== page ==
Less than 3 in 10 Washingtonians bothered to vote in this week's primary election despite critical races on the ballot. Voters must do better in the Nov. 6 general election.
Despite all the chatter about politics nowadays, and free postage on ballots, fewer than three in 10 Washingtonians cared enough about their government to vote in this week’s primary election.
Mailed ballots are still trickling in, but statewide turnout is an atrocious 28 percent. More than two-thirds of registered voters declined to choose finalists for one of two U.S. Senate seats and 10 seats the state has in the House of Representatives.
Except in Garfield County, where voters are showing the rest of Washington how it’s done. In the scenic county south of the Snake River between Walla Walla and Pullman, turnout is so far 66 percent. That means two-thirds of registered voters there are engaged and fulfilling their civic duty.
What’s the secret to getting such high participation in democracy?
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Donna Deal, Garfield County’s longtime auditor and elections director, said it helps to be in a small community. With just 1,591 registered voters, it’s relatively easy for her office to keep voter rolls clean, ensuring that addresses are correct and changes are made when someone moves or passes away.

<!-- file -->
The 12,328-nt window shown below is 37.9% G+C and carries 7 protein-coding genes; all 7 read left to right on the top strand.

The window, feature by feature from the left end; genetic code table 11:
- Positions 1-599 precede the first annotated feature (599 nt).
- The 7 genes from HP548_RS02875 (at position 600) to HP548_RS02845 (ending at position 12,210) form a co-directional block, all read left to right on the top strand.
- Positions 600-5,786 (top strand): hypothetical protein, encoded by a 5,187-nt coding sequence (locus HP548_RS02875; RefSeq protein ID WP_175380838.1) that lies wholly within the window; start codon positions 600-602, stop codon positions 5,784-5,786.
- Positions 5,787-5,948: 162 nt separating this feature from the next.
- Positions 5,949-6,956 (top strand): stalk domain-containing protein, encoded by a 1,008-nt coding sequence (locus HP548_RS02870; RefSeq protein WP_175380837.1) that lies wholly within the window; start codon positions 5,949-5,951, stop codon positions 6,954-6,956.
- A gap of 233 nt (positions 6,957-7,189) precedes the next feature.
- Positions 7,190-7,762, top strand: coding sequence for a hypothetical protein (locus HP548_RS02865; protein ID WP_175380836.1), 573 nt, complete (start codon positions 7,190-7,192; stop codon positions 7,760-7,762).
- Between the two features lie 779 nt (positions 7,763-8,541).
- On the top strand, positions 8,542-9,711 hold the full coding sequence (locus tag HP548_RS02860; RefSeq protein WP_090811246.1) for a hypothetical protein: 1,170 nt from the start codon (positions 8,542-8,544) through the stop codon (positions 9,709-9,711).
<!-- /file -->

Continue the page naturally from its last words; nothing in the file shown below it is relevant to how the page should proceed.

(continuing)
There’s also a concerted effort by her office and schools to encourage voting.
“We have a good core group of voters who start voting when they’re 18 and vote their whole lives,” she said from her office in Pomeroy.
They’re apparently not driven by a blue wave or a red one. Republican U.S. Rep. Cathy McMorris Rodgers has 70 percent to Democrat Lisa Brown’s 24 percent, while Democratic U.S. Sen. Maria Cantwell leads Republican Susan Hutchison 36 percent to 29 percent in Garfield County.
Deal, a Democrat, said there’s a bit of competition between Garfield and neighboring Columbia County to post the state’s best turnout. Columbia was trailing but still with an impressive 55 percent as of Thursday morning.
Garfield also has local election issues that pique voters’ interest, Deal said, including a neck-and-neck sheriff’s race. Last year Sheriff Drew Hyer beat Chief Deputy Steve Krouse by a few votes after a recount. In this week’s primary, Hyer is ahead of Krouse 541-478.
Margins could be just as close in critical federal races on the Nov. 6 general election ballot. At stake is the balance of power in Congress and the state Legislature, along with initiatives on issues such as carbon taxes and gun control.
Take a cue from the good people of Garfield County.
Mark the calendar, learn about the candidates and issues, and vote in November.